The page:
A woman I know was spring cleaning the other day, getting organized and going through some of those pesky boxes we lug to different apartments but never actually open.

She yanked out one tattered tape-covered box and her heart sank a little.

It was the Ex-Box.

No gaming console here – it’s a cardboard carton full of the concrete reminders of how that Ex ripped your heart into tiny bits of cardboard once upon a time.

She didn’t open it, but continued her cleaning efforts. Now, she’s not sure what to do with it.

This box is specific to one Ex, one with whom she had an on-and-off again relationship for a few years. He’s the one she thought she might marry before mid-20s brought about more intelligent decisions and life changes. He’s the one who turned out to be the ultimate tool – a cheater.

She’s left with the life lessons learned, this box of mementos and a dilemma: throw it out or keep it?

She’s older, wiser and lives on Cloud 9 (I think that’s near Chicago in case you’re wondering) with the love of her life. Her point: Why bother keeping this reminder of one’s past when she has her future ahead of her? Throwing out the box could provide the same de-cluttering for her soul that it gives her apartment.
Such cleansing seems like solid wisdom. But I wonder. They say those who can’t recall history are doomed to repeat it. But in the case of our heart’s history, are old photos and scraps of paper necessary to preventing a repeat cycle?

Probably not, but I vote to keep it, even if she never opens it again.

She and her husband will hopefully spend many blissful years together, but we females tend to outlive our husbands. At the end of many long years with that wonderful man, we are still ourselves, individual women, each with our own thoughts, ideas, goals, yearnings – and our past.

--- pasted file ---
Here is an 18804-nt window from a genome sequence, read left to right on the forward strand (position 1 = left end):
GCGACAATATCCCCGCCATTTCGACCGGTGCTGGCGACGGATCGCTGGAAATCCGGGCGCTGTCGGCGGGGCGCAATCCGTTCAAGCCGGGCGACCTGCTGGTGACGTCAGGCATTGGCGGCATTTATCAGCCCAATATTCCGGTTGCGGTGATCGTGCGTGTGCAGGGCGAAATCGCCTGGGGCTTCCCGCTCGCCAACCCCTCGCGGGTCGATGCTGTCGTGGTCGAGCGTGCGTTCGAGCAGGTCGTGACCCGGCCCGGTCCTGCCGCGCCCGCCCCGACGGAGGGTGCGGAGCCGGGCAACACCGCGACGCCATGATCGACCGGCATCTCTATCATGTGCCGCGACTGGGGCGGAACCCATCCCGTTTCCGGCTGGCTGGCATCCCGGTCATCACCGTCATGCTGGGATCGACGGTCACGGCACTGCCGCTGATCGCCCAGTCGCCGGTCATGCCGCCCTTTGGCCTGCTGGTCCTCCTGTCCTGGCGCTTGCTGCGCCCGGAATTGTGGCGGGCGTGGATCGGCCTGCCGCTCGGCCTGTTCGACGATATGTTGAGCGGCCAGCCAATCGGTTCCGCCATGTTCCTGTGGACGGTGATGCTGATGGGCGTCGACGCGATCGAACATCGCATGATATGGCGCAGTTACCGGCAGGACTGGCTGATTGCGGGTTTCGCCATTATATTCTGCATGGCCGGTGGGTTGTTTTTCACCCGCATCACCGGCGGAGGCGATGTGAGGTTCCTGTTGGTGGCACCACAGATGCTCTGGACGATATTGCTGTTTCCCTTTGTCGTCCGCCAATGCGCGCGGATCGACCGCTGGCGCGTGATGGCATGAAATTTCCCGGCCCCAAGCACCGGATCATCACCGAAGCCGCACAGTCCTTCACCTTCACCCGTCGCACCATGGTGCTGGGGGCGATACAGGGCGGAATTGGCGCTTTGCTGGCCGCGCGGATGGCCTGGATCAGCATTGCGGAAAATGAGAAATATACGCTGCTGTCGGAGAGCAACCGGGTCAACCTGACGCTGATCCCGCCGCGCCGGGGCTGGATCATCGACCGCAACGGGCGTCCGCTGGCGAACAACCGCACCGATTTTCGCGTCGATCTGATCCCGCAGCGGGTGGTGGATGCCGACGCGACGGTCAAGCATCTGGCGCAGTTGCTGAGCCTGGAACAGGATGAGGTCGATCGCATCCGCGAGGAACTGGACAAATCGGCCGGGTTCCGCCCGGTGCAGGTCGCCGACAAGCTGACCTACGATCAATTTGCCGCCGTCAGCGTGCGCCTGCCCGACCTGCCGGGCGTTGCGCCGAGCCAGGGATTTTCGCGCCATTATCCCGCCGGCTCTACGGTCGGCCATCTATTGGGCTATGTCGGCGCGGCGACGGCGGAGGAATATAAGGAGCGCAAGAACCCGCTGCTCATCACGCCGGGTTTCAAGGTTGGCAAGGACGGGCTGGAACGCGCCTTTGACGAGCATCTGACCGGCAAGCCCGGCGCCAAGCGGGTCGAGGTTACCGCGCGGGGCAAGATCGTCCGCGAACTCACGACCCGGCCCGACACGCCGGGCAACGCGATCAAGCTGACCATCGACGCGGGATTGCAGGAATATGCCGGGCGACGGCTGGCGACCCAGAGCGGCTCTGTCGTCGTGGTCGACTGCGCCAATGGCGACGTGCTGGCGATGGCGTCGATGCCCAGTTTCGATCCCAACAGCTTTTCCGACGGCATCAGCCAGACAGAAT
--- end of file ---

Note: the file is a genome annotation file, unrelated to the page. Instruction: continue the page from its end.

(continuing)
Our past is a part of ourselves. Of course, throwing the box away doesn’t mean she could actually throw away the experiences that made her who she is today – the person her boyfriend loves.

But maybe someday, when she is 96 and rocking on some porch someplace, she can dig out that box and remember what it was like to be naive and in her early 20s.

Those photos might spark a smile, a memory of a time when her perspective was different.

That smile and walk down memory lane might be worth more than an X-box’s weight in gold.

When You are Old
by William Butler Yeats

When you are old and grey and full of sleep,
And nodding by the fire, take down this book,
And slowly read, and dream of the soft look
Your eyes had once, and of their shadows deep;
How many loved your moments of glad grace,
And loved your beauty with love false or true,
But one man loved the pilgrim Soul in you,
And loved the sorrows of your changing face;
And bending down beside the glowing bars,
Murmur, a little sadly, how Love fled
And paced upon the mountains overhead
And hid his face amid a crowd of stars.